Cannabis has been cultivated and used for thousands of years. FromÂ Viking ships to Ancient China, Cannabis has been used for spiritual and medical purposes by many different cultures.
While the origin isn’t definitively known, it’s believed to have evolved in Central Asia, around 12,000 years ago, with the first known medical use dating back 4,000 years ago.
Despite negative connotations within the past century, hemp was vastly grown throughout colonial America. In the early 1600s, Massachusetts, Connecticut, and Virginia colonies required farmers to grow hemp.
Many medical marijuana users andÂ enthusiasts still have weed trivia to learn.
Cannabinoids, which are found in both medical hemp and medical marijuana, can reduce anxiety, inflammation, and relieve pain.
But what are cannabinoids? What’s the difference between THC and CBD?
Keep reading to up the ante on your weed trivia knowledge.
Maybe people refer to marijuana as cannabis. But while marijuana is cannabis, cannabis isn’t always marijuana.
Cannabis is a genus of flowering plants. Those plants come from the Cannabaceae family. Within that family, there are 3 different species of plants.
These species are cannabis Sativa, cannabis Indica, and cannabis Ruderalis.
The hemp and marijuana plants are both cannabis plants.Â
THC is also known as Tetrahydrocannabinol. It’s one of the many compounds found in the resin that’s secreted by glands of the marijuana plants.
THC provides users with a feeling of being “high.” It’s the psychoactive compound in cannabis.Â
While they do 2 different things, it’s makeup is similar to that of CBD.
THC works by mimicking the natural chemical anandamide, which is produced in the human brain.
When THC is in your body, it attaches to the neurons and alters the process in your brain.
Everyone has cannabinoid receptors in their brain, by nature. Those receptors are associated with things like memory, thinking, pleasure, and time perception.
The THC compound is a cannabinoid. There are dozens, potentially more than 100 cannabinoids in the cannabis plant. THC is the most widely known cannabinoid because of its abundance in the plant and its euphoric attributes.Â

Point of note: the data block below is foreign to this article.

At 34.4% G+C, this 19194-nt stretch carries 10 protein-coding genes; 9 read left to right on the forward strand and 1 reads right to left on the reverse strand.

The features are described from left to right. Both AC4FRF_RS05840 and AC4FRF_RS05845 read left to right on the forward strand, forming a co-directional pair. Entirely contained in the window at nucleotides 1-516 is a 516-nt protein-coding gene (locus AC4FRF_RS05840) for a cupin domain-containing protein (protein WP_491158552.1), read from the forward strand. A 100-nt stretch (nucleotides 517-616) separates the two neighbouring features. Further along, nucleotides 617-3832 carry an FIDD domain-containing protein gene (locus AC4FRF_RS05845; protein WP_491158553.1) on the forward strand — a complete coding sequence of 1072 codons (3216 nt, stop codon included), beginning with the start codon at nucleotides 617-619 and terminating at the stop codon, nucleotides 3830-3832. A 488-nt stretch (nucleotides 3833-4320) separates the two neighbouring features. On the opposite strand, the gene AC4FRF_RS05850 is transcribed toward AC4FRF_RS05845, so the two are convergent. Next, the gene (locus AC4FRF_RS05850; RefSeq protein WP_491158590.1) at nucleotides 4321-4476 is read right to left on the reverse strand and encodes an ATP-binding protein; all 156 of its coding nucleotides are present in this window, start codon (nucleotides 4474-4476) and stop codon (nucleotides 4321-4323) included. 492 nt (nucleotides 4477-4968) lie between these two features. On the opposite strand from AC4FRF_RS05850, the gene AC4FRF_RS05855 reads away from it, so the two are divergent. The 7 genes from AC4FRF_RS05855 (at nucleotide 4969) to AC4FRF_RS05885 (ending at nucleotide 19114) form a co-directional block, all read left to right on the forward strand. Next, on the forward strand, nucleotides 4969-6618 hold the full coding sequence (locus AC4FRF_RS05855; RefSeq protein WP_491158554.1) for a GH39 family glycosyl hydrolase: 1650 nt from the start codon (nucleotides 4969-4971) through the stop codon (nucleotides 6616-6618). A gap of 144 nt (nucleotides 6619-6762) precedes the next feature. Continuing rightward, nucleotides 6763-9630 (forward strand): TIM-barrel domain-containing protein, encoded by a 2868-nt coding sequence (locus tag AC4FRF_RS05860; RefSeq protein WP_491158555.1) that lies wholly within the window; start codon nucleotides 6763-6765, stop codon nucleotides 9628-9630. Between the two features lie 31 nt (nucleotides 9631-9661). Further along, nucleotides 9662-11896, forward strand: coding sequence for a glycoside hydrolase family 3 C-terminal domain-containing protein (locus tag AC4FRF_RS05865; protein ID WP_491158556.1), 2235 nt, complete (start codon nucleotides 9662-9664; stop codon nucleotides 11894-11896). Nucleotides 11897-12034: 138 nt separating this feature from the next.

Just like THC, CBD is a cannabinoid, also known asÂ Cannabidiol. While CBD and THC are both found in marijuana and hemp plants, the concentrations vary significantly.
Hemp tends to have lower concentrations of THC,Â sometimes less than 0.3%. Marijuana, on the other hand, is known for its high concentrations of THC.
There are variations within the cannabis plant as it pertains to CBD and THC relationships.Â
For example,Â within the same plant species, you’ll find plants with comparative concentrations of cannabinoids like these:
Many users, both medical and recreational, try different plans until they find one that works best for them.
Depending on the ailment, both cannabinoids can work wonders on a person’s life or pain.Â
Many people have no idea that hemp and marijuana are bothÂ included in the cannabis plant family.
While both plants have been used for thousands of years, hemp has been more widely accepted.
Part of the reason for that is that hemp has been used for textiles and a myriad of other things unrelated to consumption.
Plus, hemp is notorious for its significantly low concentrations of THC. It’s not enough to get you “high,” so the government and other critics have been more open to the hemp plant over the years.
Hemp tends to have higher concentrations of CBD, which is why most manufacturers derive CBD-rich oil from hemp, instead of marijuana. Plus, it’s easier to leave the THC behind.
CBD boasts many health benefits, which we’ll talk about in the next section.
CBD oil and other CBD products have flared up in popularity, despite the medical history and culture that’s attached to the cannabis plant.